Chief priest received $2.3m by pawning temple jewellery: How he escaped audits, then got caught

Samuel Devaraj
The Straits Times
May 30, 2023

As a priest at Sri Mariamman Temple, he was entrusted with jewellery worth over $1 million that was used to adorn statues of deities at the temple in South Bridge Road.

But over five years, Kandasamy Senapathi pawned some of the jewellery, receiving over $2.3 million in total.

On Tuesday, the 39-year-old was jailed for six years, after pleading guilty to two charges of criminal breach of trust by an employee and two counts of removing the benefits of his criminal activities from the jurisdiction.

Six similar charges were taken into consideration during the Indian national’s sentencing.

Deputy Public Prosecutor Janice See said Kandasamy was employed by the Hindu Endowments Board (HEB) in December 2013 and was promoted to chief priest at the temple in July 2018.

In 2014, he was entrusted with the keys and combination number code to the safe in the temple’s holy sanctum. The safe contained about 255 pieces of gold jewellery valued at about $1.1 million, and Kandasamy was the only person who had access to them.

During special prayers or temple events, Kandasamy would have to retrieve the appropriate jewellery, adorn the deities, and return the items at the end of the ceremony.

From 2016 to 2020, he pawned 66 pieces of the jewellery over 172 occasions. He was able to carry out more transactions than the number of jewellery pieces by “rolling” the items pawned.

For example, he would pawn a piece of jewellery, receive the pawn proceeds, and then return on another day to redeem it with a second piece of jewellery.

From 2016 to 2020, he received a total amount of $2,328,760.

His activities went undetected as he was able to borrow sufficient money to redeem the pawned jewellery whenever he knew an audit was being scheduled.

Once the audit was completed, the accused would pawn the temple’s jewellery again to return the money borrowed.

The accused deposited a portion of the money he received into his personal bank account and remitted $141,054.90 to India.

Some time in March 2020, the temple scheduled its routine external audit to ensure that all temple items and valuables were accounted for. But due to the pandemic, it was delayed and was scheduled to be held between July 22, 2020, and Aug 18, 2020.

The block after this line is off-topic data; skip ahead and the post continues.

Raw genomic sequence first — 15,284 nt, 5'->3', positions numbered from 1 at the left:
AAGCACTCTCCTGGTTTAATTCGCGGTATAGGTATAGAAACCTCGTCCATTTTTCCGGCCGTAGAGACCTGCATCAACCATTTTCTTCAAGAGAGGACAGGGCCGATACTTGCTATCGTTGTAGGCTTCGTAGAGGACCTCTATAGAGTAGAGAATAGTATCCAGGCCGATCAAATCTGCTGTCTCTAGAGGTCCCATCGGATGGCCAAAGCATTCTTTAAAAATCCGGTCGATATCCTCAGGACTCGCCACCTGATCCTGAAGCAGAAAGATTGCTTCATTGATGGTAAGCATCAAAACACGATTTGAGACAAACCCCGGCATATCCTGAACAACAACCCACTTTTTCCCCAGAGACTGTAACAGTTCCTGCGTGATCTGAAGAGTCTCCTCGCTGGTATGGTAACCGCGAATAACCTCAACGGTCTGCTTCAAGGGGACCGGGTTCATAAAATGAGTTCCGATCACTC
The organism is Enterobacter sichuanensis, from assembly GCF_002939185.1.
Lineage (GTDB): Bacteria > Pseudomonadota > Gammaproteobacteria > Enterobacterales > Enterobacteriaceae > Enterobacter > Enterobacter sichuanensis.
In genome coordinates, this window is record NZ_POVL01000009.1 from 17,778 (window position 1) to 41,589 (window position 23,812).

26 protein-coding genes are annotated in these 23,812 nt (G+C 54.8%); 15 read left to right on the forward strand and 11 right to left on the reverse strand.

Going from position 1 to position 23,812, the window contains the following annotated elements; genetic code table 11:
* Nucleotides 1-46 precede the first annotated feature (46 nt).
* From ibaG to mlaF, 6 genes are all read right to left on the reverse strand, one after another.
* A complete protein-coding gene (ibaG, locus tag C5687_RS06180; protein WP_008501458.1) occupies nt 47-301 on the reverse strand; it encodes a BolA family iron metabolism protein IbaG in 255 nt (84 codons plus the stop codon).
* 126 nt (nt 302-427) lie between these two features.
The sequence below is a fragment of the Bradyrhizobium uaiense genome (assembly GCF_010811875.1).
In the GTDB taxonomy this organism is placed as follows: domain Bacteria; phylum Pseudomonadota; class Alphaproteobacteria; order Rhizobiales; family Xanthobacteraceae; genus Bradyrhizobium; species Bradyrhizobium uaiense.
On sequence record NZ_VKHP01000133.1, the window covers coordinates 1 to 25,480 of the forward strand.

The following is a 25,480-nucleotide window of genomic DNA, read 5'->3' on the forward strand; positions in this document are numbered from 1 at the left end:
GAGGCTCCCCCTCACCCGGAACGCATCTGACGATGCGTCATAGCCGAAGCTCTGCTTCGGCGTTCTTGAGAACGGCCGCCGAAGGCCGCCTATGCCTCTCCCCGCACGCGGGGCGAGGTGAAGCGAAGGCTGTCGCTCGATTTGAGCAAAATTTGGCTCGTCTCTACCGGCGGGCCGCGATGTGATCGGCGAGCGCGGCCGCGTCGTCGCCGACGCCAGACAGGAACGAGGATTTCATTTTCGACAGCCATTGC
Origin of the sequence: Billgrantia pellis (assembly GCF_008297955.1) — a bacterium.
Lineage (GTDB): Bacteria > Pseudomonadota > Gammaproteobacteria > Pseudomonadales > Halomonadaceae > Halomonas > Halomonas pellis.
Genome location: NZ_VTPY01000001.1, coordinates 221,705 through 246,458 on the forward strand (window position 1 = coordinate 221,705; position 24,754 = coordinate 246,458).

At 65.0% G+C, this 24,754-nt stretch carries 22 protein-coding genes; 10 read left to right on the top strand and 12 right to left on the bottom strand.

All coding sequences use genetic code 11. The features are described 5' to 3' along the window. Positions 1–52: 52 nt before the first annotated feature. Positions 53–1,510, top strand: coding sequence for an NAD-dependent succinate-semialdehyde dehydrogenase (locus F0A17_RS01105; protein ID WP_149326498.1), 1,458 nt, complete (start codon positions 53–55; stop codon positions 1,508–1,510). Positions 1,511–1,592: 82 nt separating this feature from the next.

In June 2020, Kandasamy informed a member of the temple’s finance team who was arranging for the audit that he did not have the key to the safe, and that it was likely he had left it in India when he went there to visit his family.

But the finance team member insisted that the audit had to be conducted and informed Kandasamy that the safe may have to be broken open for its contents to be audited.

Realising that the audit would proceed as planned, Kandasamy confessed on July 2, 2020, to pawning the jewellery, and a police report was lodged on July 29, 2020.

All 66 pieces of jewellery he pawned have since been returned to the temple.

Kandasamy is no longer with the HEB.

In court on Tuesday, he was represented by Mr Mohan Das Naidu.

When asked by District Judge Shaiffudin Saruwan what his client’s motivation was, the lawyer said Kandasamy had initially wanted to help some friends in India, including one whose mother was suffering from cancer, as well as some schools back home.

“That’s how it started, and it got out of hand,” said Mr Mohan.

He also described his client’s action as a stupid venture and said the temple suffered no losses and that his intention was not to cause loss to the temple.

In response, DPP See said the real mischief was that Kandasamy used jewellery pieces entrusted to him to generate a side income and that it was merely fortuitous they were returned to the temple.

Kandasamy could have been jailed for up to 15 years and fined for each count of criminal breach of trust.

He could have been jailed for up to 10 years, fined up to $500,000, or both for each count of removing the benefits of his criminal activities from the jurisdiction.

The Straits Times

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